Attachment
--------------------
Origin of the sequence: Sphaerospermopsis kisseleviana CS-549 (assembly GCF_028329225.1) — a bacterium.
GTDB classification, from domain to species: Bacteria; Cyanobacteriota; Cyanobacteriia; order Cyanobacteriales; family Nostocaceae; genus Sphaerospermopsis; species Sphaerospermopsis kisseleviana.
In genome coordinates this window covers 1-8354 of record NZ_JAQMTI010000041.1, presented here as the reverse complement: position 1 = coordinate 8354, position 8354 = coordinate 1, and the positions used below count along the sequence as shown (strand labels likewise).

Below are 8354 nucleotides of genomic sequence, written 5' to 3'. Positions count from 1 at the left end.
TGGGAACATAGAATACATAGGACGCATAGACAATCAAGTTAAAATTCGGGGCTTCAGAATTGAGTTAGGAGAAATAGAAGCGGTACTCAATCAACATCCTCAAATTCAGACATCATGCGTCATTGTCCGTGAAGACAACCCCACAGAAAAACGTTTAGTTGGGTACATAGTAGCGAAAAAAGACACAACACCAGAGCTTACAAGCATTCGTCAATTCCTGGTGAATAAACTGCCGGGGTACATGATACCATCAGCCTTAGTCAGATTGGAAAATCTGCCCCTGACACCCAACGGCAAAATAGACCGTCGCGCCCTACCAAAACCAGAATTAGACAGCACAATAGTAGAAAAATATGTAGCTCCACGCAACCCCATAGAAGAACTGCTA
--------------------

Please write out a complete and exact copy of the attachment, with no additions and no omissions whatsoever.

Origin of the sequence: Sphaerospermopsis kisseleviana CS-549 (assembly GCF_028329225.1) — a bacterium.
GTDB classification, from domain to species: Bacteria; Cyanobacteriota; Cyanobacteriia; order Cyanobacteriales; family Nostocaceae; genus Sphaerospermopsis; species Sphaerospermopsis kisseleviana.
In genome coordinates this window covers 1-8354 of record NZ_JAQMTI010000041.1, presented here as the reverse complement: position 1 = coordinate 8354, position 8354 = coordinate 1, and the positions used below count along the sequence as shown (strand labels likewise).

Below are 8354 nucleotides of genomic sequence, written 5' to 3'. Positions count from 1 at the left end.
TGGGAACATAGAATACATAGGACGCATAGACAATCAAGTTAAAATTCGGGGCTTCAGAATTGAGTTAGGAGAAATAGAAGCGGTACTCAATCAACATCCTCAAATTCAGACATCATGCGTCATTGTCCGTGAAGACAACCCCACAGAAAAACGTTTAGTTGGGTACATAGTAGCGAAAAAAGACACAACACCAGAGCTTACAAGCATTCGTCAATTCCTGGTGAATAAACTGCCGGGGTACATGATACCATCAGCCTTAGTCAGATTGGAAAATCTGCCCCTGACACCCAACGGCAAAATAGACCGTCGCGCCCTACCAAAACCAGAATTAGACAGCACAATAGTAGAAAAATATGTAGCTCCACGCAACCCCATAGAAGAACTGCTA